Here is a Spotted Cucumber Beetle, followed by a little black Weevil. Last is another little Weevil, made with the fuzzy-foto camera I used to use for everything.

Now to the Bugs. Of course, there was an Assassin Bug (Zelus luridus) and (gasp) a Boxelder Bug. And finally that Leaf-footed Bug, the Acanthocephala terminalis.

Now to the Leafhoppers! First, that Froggy lookalike, the nymph of Agallia quadripunctata. Second, that beauty the Erasmoneura vulnerata.... Then one of a few members of the Eratoneura genus. And finally, one I haven't seen for some time - Eratoneura ardens - the burning Eratoneura.

Here is one of the Erythridula, and then Erythroneura aclys. Then the Japanese Maple Leafhopper, and then another Japanese Maple Leafhopper sitting on my glasses. Talk about taking on an enemy so much bigger than yourself!

Oh! Look at that - the Acanalonia conica Planthopper is back (or never left after several weeks in hiding?). What a lovely color green! After that, a Stilt Bug, and then a mystery Stink Bug.

The Asters attract Butterflies. This afternoon I only saw one - the Red Admiral.

Here is one of the Common Tree Crickets.

Now for the Flies. That pretty little Crane Fly (Cladura flavoferruginea) we saw last week decided to stay here another few days. Second is one of my favorite Flies - Minettia lupulina. Third is one of the most faithful Flies these weeks - but I'm still not sure of its ID.

Let's look at some of the Mosquitoes that come out to join me when I'm out taking pictures in the morning or late afternoon. First is the Inland Floodwater Mosquito, Aedes vexans. Second, the well-fed Treehole Mosquito. And third, a mystery Mosquito.

Here are two Mystery Flies and a Moth Fly.

If you find a Fly sitting up straight on its long legs, it might be (like these three images) a Woodpecker Fly! I find their posture very intense.

I think we need a walk through the flowers. This is the last week for the Colchicums, so let's pig out on them. There are two or three varieties. First here is one with simple petals. The second was called a Waterfall or Water Lily Colchicum as it is so NOT simple. The third one was taken in slightly different light and so seems more purplish than the others.

These little Daisy-like Fleabanes usually attract smaller creatures, like Hover Flies. I didn't see any this week though but picture 2 shows a Stilt Bug in there. The Goldenrod is mostly brown now, but there are still a few sprigs of this glorious golden glow - it even seems to have a little bee or wasp that fell asleep in it.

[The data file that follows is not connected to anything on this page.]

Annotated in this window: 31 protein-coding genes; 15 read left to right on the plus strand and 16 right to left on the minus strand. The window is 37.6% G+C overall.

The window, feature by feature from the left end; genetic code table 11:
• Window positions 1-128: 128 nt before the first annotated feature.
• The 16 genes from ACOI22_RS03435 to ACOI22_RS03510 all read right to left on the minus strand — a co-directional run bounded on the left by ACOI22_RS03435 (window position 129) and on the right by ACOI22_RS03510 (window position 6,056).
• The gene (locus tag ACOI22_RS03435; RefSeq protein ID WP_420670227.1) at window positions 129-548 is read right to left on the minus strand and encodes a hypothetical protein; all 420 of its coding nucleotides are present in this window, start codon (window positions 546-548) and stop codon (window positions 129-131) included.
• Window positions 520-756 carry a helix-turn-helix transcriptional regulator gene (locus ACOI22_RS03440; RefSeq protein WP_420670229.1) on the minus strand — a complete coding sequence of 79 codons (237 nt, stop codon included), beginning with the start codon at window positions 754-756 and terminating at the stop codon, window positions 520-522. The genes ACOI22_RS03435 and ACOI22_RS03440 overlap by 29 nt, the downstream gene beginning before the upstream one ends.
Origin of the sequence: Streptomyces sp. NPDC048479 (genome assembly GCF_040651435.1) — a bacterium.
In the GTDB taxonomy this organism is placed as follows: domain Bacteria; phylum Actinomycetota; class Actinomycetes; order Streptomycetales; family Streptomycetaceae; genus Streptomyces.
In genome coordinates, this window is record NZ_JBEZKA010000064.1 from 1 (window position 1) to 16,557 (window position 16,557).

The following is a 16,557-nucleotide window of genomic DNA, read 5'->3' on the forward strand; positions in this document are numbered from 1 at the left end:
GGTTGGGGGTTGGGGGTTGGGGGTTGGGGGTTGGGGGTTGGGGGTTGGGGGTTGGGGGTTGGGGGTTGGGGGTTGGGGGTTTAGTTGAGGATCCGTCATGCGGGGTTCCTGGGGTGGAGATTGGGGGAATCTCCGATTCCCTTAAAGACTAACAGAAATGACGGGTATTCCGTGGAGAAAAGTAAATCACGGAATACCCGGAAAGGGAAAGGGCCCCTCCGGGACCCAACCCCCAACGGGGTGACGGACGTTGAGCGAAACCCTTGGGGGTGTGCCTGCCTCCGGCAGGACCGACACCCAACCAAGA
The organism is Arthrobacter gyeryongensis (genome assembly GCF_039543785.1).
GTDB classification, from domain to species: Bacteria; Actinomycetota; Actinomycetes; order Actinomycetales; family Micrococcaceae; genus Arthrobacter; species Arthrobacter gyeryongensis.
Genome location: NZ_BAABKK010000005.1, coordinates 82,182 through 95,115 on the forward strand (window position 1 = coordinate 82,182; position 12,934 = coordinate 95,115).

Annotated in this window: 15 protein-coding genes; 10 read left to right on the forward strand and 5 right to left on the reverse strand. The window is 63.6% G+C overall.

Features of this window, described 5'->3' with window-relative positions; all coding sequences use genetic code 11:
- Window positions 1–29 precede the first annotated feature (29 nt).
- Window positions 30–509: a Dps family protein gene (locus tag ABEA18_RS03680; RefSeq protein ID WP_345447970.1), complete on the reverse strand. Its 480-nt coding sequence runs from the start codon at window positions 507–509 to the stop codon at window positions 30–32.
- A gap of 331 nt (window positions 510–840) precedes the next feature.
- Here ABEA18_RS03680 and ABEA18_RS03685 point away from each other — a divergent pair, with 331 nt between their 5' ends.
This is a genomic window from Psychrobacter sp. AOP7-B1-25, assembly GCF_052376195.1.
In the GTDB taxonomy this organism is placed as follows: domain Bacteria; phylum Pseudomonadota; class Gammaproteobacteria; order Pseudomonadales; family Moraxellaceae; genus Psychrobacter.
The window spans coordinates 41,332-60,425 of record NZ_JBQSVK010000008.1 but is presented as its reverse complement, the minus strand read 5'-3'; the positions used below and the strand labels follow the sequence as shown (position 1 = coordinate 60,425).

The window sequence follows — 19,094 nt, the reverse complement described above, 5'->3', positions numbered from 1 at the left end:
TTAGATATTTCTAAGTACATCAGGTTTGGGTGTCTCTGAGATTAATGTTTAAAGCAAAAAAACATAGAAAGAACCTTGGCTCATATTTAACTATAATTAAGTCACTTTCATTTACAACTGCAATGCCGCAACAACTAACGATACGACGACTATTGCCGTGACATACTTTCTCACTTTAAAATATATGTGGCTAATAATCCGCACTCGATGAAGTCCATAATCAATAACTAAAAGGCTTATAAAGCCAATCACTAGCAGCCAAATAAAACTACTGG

Even the Japanese Anemones are stretching out their season, but this is PROBABLY the last we'll be seeing them.

The Asters are such a delight. I will miss these colors for a year when they are done. Better inhale them deeply now.

You can pretend you are standing in a field of pink and purple.

Let's see what the Spiders have in store for us. Of course, we have our share of Cobweb Spiders.. Picture 1 shows the basic model. But pictures 2 and 3 show them as mighty hunters displaying their prize catches.

A tiny Crab Spider seems to have moved from the Goldenrod to the Shop Siding. Third, a little Jumping Spider decided to stay in the shade until I went away.

A few days ago, this Jumping Spider appeared by the outlet where I turn on the hose to fill the pond for while. It looks something like the Maevia inclemens, the Dimorphic Jumping Spider. But the color combination seemed strange. I sent the picture to Matt Claghorn of iNat and he said that he had heard that that species may be about to split - that might reflect some changes that have taken place in the genus.

Here are some other sightings of M. inclemens: April 19, 2020; February 18, 2017; and June 9, 2015.

Two more Spiders. The first (pictures 1 and 2) probably belongs to Linyphiidae (Sheet Web and Dwarf Spiders). The second was given a tentative ID by Matt Claghorn - as a juvenile Araniella displicata! Thanks Matt!

Wasp time! The first, a Spider Wasp, was running about on a Hosta leaf, or so it seems. The second seems to be an Ichneumonid Wasp. The third was partially identified as a Diapriid, but so was the fourth. I'm surer of the fourth.

This Eastern Yellowjacket is on an Aster. I am holding onto the Aster because the wind is blowing. Suddenly the Wasp walks off the flower onto my hand. I hate pictures from people who show off how brave they are and let poisonous creatures walk around on their arms. But the wasp walks around a while and finally I shake him off. Enough Bravadoccio!

OK, I have a proposition for you. My beloved camera had a loose connection in the flip-screen and had to go to the big Mother Shop in the sky. It will apparently take about 3-4 weeks before it is in my hot little hands again. I have an older camera - no Macro lens, takes the tiniest pictures in the world. So the quality you have come to love is going to be missing for a while. But I have (as I said) an idea you might like. Usually someone will send in a photo and give me permission to post it on here. I was thinking, why don't I invite loyal readers to send me photos they took with a piece of text - an explanation, an anecdote, your own words - and I will post as many as I can. This way we might even get a more interesting episode. I promise to post 20 or so pictures from YOU. Whatcha think? So get out there and make us all some blog stuff. Send it as you usually do as an attachment to an ordinary email message.

I am looking forward to seeing what you have. Meanwhile, here is a picture of a shadow on the shop wall.

So here I go back outside to catch some more fish. The pond re-do is supposed to start on Monday or Tuesday. So Chaim pulled out quite a lot of water lilies and I have caught maybe a quarter of the fish, who are now doing hard time in a baby pool in the workshop. Not a bad way to spend a delightful mid-Autumn afternoon. Hope you have something productive to do too, or if not, are resting up and making a list of things to do whenever!

Love, Martha